THE Department of Environment, Land, Water and Planning (DELWP) is undertaking works to improve safety for visitors and emergency service personnel accessing Lady Talbot Drive and adjoining roads and tracks.
The $3.325 million project, funded by the Victorian Government, will address the risks of hazardous trees in the popular tourist area which was impacted significantly by the 2009 Black Saturday Bushfires.
To reduce the risk from hazardous trees to visitors and emergency service workers, fire-killed ash trees up to 100 meters either side of Lady Talbot Drive will be removed. The trees will also be removed along Mt Margaret Road, Keppels Hut Track, walking tracks and recreational areas. These works are expected to start in March 2022.
Once complete, road access will be reinstated to Lady Talbot Drive providing access Keppel Falls, Phantom Falls and the Beeches rainforest, key local tourism sites within the Murrindindi Shire.
These areas are currently closed due to the risks posed by the fire-killed ash trees.
The project is being undertaken in partnership with Parks Victoria, and in consultation with Taungurung Land and Waters Council.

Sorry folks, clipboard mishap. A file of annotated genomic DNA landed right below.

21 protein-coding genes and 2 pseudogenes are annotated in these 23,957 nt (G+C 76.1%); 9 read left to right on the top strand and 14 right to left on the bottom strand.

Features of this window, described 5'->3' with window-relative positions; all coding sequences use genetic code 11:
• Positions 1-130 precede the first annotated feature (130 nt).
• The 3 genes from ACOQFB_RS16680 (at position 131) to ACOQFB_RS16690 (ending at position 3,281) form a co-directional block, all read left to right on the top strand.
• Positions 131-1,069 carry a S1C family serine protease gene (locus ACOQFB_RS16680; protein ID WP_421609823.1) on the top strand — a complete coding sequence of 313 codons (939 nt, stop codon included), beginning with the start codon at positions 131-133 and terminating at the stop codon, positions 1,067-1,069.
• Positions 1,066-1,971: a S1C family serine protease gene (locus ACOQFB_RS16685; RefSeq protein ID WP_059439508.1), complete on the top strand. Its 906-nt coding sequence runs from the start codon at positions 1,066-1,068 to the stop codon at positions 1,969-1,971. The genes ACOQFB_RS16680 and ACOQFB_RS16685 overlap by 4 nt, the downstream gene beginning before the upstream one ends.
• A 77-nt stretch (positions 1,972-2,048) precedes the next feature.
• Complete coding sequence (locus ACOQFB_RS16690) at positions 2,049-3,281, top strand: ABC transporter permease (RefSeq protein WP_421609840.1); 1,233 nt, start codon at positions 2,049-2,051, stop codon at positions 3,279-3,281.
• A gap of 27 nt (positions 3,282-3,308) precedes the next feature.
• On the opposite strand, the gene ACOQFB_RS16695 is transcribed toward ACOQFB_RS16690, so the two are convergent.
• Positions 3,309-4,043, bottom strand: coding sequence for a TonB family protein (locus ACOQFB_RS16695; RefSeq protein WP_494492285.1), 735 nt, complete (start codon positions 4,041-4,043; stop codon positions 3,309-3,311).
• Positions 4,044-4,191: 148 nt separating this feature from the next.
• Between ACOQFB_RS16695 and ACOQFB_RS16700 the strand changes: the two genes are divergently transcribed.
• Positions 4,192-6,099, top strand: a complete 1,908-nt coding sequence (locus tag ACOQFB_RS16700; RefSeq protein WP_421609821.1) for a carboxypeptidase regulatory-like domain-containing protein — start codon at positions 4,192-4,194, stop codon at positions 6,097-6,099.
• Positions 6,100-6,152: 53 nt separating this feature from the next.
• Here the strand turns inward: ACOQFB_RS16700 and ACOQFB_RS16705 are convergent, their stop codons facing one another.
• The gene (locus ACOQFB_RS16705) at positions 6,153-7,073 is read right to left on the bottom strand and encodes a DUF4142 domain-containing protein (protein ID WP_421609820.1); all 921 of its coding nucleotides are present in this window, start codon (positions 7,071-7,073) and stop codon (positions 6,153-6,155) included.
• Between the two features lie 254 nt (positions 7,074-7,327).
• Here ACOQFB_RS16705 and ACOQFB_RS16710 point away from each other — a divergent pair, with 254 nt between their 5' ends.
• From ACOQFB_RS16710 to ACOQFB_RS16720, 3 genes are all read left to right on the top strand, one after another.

The 2009 Murrindindi Fire burnt more than 330,000 hectares of private and public land, significantly impacting local communities and the environment. Mountain and alpine ash trees are highly susceptible to fire, unlike other eucalyptus species.
Thirteen years on from Black Saturday, the fire-killed ash trees are continuing to decay and are falling onto the road and tracks at regular intervals. This poses a significant risk to forest users and it is now necessary to remove the trees.
Some sections of the road have been previously treated, and once the hazardous tree works are complete the roading network will be restored to allow visitor access to the area.
Specialised contractors with harvesting machinery will be engaged to undertake the works. This is the safest and most effective option to remove the dangerous trees. Machines will use existing roads where possible to reduce impacts upon existing vegetation. Aerial tree lopping with the use of a helicopter will also be utilised where access is precluded or difficult, and to minimise ground disturbance in environmentally sensitive areas.
Most of the fire-killed ash trees will be felled away from the road and left on the ground to provide habitat and to support forest regeneration. Trees which fall on the road will be removed and made available for community firewood at an allocated site.
A biodiversity risk assessment has been conducted and mitigation strategies identified to protect and conserve key ecological values. Potential impacts will continue to be monitored during the works. To protect cultural heritage, assessments have been undertaken prior to the work beginning and monitoring will occur during the implementation of the works.
If you would like to know more about this project, please contact DELWP on 136 186.